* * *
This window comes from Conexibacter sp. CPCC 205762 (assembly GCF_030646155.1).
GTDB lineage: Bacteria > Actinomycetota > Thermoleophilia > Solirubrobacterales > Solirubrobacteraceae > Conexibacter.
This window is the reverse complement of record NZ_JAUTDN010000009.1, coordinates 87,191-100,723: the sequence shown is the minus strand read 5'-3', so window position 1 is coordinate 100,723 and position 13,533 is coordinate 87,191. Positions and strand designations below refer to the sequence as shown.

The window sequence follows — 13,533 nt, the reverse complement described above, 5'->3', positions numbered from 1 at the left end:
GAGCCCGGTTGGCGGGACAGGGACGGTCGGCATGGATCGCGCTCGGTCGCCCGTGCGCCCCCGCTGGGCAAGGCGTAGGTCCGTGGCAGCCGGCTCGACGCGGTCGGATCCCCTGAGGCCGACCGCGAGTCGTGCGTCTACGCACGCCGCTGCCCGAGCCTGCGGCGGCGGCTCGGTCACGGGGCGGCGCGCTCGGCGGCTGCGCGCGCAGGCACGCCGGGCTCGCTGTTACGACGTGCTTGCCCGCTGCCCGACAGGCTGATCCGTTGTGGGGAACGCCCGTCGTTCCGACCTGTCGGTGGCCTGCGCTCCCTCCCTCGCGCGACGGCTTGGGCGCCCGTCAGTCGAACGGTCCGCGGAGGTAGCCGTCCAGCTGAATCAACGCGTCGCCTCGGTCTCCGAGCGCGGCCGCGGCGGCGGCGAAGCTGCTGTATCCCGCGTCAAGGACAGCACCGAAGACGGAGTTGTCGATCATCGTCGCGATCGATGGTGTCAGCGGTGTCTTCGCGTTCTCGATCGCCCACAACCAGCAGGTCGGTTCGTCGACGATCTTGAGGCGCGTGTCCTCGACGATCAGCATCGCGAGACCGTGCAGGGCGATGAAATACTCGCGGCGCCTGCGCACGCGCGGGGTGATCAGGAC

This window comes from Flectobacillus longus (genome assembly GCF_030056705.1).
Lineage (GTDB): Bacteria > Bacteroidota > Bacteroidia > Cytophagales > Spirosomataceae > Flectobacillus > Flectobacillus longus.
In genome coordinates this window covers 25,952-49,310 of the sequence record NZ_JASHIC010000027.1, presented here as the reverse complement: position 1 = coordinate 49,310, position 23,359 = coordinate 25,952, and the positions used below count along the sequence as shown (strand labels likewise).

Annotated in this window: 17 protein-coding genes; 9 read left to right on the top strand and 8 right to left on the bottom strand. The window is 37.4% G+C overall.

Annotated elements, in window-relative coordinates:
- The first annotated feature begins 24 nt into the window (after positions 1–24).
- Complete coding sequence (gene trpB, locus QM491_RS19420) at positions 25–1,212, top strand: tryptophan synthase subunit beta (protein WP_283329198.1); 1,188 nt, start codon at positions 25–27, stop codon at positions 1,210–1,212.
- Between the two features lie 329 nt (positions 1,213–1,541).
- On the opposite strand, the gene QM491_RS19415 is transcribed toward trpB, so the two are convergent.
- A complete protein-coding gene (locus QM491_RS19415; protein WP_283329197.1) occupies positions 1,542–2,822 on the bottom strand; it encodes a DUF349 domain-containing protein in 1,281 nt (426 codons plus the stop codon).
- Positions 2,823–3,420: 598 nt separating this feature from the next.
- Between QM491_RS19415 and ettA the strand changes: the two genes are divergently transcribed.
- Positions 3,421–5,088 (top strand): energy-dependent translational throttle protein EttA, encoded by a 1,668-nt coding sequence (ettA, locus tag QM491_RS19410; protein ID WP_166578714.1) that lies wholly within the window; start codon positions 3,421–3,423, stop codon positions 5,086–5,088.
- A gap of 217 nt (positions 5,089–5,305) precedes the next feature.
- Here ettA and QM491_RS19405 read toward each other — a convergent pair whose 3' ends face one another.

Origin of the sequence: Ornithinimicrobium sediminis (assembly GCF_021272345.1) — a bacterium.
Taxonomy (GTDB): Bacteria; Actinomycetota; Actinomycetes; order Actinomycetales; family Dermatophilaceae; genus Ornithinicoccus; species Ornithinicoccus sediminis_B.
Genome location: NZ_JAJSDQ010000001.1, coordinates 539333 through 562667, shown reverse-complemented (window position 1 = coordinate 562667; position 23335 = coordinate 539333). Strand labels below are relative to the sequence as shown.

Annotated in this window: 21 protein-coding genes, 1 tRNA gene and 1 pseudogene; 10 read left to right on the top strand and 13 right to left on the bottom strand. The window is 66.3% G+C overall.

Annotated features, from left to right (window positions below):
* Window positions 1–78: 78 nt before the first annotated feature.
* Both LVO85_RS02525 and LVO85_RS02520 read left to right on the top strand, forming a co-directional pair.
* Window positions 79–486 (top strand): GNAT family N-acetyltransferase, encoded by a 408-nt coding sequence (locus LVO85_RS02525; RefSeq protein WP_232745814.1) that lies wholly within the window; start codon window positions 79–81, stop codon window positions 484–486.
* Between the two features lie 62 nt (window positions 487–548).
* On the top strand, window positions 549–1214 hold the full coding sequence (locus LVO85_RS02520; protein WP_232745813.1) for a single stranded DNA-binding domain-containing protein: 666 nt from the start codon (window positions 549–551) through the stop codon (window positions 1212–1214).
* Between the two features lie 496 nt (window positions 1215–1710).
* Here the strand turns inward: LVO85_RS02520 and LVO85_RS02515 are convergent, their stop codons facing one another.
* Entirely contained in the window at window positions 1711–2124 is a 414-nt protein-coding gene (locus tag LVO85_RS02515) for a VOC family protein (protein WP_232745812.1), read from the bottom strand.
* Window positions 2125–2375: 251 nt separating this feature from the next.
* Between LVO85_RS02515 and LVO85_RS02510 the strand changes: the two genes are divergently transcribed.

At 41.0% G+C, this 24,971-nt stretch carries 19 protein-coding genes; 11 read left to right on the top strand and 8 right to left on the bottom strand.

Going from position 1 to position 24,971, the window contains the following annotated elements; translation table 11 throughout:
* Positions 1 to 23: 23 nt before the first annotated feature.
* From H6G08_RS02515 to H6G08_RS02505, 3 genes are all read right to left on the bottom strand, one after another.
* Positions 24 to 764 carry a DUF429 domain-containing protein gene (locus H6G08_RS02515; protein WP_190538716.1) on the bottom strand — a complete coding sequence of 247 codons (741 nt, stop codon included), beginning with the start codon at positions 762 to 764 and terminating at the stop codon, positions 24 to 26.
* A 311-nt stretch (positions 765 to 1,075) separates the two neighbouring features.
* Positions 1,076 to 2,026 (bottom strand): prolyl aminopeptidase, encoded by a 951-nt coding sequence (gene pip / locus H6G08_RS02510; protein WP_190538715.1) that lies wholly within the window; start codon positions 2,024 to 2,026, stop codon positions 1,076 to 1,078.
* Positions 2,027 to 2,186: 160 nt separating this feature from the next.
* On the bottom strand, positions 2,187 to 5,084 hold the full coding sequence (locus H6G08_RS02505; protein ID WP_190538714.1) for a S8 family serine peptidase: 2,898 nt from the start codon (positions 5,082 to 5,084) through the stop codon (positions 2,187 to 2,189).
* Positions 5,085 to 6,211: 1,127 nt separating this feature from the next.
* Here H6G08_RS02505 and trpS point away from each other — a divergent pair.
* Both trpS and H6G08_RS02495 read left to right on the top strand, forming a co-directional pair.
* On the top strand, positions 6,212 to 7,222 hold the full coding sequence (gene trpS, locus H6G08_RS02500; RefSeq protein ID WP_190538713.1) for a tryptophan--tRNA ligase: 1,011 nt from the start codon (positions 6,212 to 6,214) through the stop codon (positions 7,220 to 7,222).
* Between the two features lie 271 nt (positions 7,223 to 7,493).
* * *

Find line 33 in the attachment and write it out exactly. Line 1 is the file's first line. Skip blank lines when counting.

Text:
* Entirely contained in the window at window positions 1711–2124 is a 414-nt protein-coding gene (locus tag LVO85_RS02515) for a VOC family protein (protein WP_232745812.1), read from the bottom strand.